As a way to identify potential panelists, a grid was first constructed (see Figure 1). Five categories of professionals were identified who might have special knowledge or experience with early childhood issues in their respective communities—early childhood educators and kindergarten teachers, teachers from programs that have elements of family literacy (e.g., Head Start, Even Start, etc.), children's librarians, staff from early childhood focused agencies (e.g., early childhood specialists with the Department of Education, special services, nonprofits, etc.), and professionals from related community groups (e.g., Hispanic services, family resource centers, and children's public television). Four columns representing each county in which the assessment took place were listed along the top of the grid.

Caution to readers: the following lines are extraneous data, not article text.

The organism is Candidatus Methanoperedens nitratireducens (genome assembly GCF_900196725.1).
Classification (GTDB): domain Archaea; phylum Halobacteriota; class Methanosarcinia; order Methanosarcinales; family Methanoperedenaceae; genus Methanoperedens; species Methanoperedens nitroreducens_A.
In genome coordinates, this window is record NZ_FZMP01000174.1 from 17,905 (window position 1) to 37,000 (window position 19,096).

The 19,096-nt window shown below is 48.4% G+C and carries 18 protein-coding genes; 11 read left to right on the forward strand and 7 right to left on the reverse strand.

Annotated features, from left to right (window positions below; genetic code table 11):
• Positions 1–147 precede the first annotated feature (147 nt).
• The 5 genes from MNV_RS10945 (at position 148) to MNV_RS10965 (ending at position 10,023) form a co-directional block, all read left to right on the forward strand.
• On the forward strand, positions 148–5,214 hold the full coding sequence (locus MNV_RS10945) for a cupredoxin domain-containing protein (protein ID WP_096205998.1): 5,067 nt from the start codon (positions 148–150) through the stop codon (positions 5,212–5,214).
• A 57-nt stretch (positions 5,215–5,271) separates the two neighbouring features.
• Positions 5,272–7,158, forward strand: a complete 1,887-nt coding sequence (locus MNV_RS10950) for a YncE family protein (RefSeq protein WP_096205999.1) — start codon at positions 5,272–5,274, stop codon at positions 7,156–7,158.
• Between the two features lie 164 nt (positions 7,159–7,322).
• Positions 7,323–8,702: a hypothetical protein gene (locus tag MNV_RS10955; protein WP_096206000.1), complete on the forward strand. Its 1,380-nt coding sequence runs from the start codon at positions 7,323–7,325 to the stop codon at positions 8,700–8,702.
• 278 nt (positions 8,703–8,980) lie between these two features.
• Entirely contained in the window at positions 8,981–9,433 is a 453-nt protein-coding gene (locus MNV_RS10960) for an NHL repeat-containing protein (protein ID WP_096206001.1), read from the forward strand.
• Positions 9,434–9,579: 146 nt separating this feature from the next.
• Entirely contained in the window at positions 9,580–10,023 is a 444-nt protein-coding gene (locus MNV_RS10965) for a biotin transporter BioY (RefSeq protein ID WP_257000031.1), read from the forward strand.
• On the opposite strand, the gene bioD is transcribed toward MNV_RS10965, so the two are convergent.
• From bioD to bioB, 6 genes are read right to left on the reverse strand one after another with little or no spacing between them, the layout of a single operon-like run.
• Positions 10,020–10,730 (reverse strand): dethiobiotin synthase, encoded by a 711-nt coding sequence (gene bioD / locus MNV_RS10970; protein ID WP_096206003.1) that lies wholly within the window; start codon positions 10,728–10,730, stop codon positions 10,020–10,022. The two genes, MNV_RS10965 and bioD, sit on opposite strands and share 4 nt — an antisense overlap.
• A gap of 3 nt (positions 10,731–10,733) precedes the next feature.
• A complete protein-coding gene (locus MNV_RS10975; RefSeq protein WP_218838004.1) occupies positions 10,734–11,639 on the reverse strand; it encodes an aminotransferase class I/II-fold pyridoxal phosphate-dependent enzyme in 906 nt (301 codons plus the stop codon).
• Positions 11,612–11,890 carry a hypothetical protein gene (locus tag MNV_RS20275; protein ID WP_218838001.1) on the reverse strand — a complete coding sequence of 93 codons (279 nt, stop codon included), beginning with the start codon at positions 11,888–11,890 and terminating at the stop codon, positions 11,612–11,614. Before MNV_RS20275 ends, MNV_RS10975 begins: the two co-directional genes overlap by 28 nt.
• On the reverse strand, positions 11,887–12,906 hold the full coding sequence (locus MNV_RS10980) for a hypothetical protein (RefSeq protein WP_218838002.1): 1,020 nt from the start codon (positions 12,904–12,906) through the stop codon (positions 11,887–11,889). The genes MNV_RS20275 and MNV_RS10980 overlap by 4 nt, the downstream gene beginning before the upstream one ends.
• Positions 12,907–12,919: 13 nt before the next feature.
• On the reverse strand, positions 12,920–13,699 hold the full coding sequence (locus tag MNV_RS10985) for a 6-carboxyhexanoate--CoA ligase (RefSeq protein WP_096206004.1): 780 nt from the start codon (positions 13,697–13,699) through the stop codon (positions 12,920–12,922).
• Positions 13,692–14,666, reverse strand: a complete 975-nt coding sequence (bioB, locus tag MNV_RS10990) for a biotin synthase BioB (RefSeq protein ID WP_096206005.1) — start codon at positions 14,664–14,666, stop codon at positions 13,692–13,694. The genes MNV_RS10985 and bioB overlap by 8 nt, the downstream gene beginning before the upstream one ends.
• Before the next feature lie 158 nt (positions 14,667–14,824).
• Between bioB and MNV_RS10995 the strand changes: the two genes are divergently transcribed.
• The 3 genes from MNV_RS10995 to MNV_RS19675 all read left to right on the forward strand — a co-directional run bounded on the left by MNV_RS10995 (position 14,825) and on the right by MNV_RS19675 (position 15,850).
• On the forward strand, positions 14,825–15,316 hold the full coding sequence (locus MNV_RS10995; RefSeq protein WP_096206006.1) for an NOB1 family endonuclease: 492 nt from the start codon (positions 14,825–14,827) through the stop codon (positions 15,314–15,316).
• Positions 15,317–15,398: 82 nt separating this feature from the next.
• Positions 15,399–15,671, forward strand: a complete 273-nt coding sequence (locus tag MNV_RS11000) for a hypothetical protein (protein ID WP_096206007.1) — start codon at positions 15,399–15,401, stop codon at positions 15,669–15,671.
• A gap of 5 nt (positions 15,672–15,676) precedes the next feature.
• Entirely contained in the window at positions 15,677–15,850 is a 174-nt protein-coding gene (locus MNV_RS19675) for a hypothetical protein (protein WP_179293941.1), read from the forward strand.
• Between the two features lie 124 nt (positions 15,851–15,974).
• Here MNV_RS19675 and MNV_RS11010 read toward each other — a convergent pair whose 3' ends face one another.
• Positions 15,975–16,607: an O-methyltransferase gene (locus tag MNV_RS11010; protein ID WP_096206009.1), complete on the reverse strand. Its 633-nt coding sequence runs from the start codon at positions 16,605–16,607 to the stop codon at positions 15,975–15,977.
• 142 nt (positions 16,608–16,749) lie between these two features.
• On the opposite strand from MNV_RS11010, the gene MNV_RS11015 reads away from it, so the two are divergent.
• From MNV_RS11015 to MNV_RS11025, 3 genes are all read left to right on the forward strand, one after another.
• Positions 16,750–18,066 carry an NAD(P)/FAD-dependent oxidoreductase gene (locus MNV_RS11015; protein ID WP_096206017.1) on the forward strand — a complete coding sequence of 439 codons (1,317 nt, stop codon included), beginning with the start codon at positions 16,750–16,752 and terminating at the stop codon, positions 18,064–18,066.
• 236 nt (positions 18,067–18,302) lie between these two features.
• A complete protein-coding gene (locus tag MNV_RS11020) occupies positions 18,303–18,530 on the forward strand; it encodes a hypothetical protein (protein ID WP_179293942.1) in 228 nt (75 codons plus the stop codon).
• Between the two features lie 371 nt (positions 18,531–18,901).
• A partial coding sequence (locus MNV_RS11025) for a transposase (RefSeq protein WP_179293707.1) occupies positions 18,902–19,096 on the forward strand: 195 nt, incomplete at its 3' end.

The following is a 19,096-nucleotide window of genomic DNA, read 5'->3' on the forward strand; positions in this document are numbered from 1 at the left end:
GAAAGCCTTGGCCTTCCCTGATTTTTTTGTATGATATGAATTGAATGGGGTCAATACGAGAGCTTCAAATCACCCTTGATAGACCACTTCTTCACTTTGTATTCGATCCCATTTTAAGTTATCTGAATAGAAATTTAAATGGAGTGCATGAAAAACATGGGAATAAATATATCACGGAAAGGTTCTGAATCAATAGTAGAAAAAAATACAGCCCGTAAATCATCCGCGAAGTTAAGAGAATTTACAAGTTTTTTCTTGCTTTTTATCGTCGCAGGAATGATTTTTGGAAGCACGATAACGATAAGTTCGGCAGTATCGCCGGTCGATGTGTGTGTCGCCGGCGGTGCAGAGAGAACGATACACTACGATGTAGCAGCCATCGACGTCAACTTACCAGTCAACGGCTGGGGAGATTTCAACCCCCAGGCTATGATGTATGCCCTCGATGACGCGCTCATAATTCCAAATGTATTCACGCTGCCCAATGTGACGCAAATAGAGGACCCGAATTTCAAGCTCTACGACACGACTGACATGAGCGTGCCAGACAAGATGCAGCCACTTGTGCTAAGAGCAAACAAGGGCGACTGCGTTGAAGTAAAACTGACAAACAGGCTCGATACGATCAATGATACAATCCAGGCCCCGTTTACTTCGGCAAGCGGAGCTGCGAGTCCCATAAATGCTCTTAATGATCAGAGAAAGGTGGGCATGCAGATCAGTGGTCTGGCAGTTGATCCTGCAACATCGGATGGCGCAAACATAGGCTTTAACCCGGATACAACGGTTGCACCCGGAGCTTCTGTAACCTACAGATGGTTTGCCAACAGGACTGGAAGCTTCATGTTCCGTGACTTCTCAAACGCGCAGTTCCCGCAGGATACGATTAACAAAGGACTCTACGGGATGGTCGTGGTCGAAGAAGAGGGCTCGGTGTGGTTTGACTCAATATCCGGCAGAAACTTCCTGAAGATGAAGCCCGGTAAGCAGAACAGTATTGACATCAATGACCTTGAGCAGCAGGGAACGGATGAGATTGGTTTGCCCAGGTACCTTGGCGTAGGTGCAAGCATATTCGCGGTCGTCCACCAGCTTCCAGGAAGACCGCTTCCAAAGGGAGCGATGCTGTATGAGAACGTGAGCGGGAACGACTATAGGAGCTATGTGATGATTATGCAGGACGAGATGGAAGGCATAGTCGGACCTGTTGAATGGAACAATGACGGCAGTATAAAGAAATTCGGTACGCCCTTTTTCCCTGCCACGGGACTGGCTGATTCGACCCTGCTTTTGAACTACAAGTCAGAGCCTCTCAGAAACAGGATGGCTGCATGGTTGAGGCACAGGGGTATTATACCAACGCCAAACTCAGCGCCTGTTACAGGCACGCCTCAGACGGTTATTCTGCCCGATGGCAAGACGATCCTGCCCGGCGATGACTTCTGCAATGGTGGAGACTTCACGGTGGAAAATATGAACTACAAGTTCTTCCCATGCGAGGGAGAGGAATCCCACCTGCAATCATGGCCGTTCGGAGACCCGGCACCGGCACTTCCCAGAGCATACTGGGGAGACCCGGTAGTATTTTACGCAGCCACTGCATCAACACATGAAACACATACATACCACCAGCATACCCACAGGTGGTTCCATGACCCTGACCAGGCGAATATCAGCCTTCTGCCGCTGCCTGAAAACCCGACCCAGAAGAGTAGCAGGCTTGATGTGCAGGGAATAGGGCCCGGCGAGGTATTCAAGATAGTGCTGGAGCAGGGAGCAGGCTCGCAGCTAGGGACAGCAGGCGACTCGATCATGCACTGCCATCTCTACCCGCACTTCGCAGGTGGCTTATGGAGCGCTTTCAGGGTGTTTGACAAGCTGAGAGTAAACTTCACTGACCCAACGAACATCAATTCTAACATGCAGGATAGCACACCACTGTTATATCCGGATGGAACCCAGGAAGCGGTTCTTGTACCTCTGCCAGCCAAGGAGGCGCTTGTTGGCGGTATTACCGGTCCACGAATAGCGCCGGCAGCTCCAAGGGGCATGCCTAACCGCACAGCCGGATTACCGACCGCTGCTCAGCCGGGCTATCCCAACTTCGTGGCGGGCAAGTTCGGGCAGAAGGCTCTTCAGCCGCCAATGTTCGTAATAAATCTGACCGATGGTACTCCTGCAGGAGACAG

|Professional Categories||County 1||County 2||County 3||County 4|
|Early Childhood Educators & Kindergarten Teachers|
|Teachers from Programs with Family Literacy|
|Relevant Agency Personnel|
|Professionals from Related Community Groups|
To identify potential panelists, names of people were identified to fill in as many squares on the grid as possible. Participants were project directors, agency staff, and teachers identified because of their expertise and professional involvement in the areas of early literacy and school readiness. Some squares contained more than one expert, due to the nature of the category and the size of two of the counties. On the other hand, not every square was filled because some people represented agencies and organizations that covered multiple counties. In the one county that was small and rural, it was not possible to identify people to fit every category in that county.
Once the grid was completed, the researchers then contacted the potential panelists by telephone or email to inquire as to their willingness to participate. Potential panelists were told that their participation was voluntary and that they could withdraw from the project at any time. All panelists initially identified agreed to participate in the project. However, since no names were requested on each of the questionnaires, we do not know specifically those panelists who returned their surveys for each round and those who did not.